Gambling Experts Break Apart Popular Casino Myths and Misconceptions – Part 2
In the glimmering halls of casinos, tales of luck, strategy, and superstitions swirl like a never-ending game of chance. But are these stories mere myths, or do they hold some hidden truths? Our quest continues from Gambling Myths Part 1 where we debunked 7 of the most popular casino myths.
To assist us in our pursuit of knowledge, we've assembled an elite myth-debunking squad, each with their own unique expertise.
First, we have Tadas Peckaitis, the esteemed poker genius whose analytical mind is more than prepared to take on the myths surrounding card counting and gambling strategies. Next up, we welcome Catalin Barboianu, our gambling mathematician extraordinaire. His keen insights and logical deductions will shed light on the statistical truths behind the myths we encounter. Lastly, we introduce Catherine Lyon, a remarkable advocate for responsible gambling who has triumphed over the clutches of addiction.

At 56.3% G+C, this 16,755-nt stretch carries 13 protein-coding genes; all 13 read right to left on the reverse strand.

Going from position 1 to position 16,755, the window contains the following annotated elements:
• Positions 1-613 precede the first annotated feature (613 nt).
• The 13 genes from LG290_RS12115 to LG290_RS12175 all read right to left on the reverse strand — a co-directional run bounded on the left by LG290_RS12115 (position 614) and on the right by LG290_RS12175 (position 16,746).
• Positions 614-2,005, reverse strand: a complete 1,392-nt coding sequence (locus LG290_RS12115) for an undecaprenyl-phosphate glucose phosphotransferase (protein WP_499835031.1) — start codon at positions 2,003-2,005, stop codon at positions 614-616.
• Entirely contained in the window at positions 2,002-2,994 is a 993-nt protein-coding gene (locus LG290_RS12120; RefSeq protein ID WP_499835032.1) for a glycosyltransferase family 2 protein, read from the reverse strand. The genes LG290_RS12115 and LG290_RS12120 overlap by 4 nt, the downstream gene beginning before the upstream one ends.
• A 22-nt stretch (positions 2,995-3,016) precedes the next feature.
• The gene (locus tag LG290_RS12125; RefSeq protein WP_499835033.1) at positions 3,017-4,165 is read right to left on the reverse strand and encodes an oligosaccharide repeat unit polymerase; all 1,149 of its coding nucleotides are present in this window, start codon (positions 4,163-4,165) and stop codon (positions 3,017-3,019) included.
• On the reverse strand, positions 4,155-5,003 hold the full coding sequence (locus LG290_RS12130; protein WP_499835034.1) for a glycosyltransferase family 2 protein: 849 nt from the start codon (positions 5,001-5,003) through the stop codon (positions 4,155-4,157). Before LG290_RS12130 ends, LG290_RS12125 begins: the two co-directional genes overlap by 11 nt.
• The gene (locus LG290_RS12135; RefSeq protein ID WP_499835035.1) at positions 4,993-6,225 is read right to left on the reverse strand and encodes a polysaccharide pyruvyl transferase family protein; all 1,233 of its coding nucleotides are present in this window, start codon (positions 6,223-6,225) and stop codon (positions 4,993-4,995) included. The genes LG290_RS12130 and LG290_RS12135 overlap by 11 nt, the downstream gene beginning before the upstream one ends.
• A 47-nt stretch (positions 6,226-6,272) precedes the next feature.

So, fasten your seatbelts and prepare for a voyage of discovery into the heart of even more gambling myths.
Myth 8: You Can’t Be a Successful Poker Player If You Don’t Bluff a Lot
Tadas: False. There is a big misconception about poker players and what they do compared to what is seen on televised events and big shows. Since the media loves huge bluffs and display these hands with a much higher frequency than it happens, it may look that the only way to win is to constantly bluff and put your opponent on the line in every second hand you play.
However, the truth can’t be further from this.
Quite the contrary, bluffing too often could be a bigger problem than not bluffing enough, especially when starting out. Of course, you will still need to bluff in favorable situations, or your game will become too predictable, but it is a myth that you need to bluff a lot to win the games.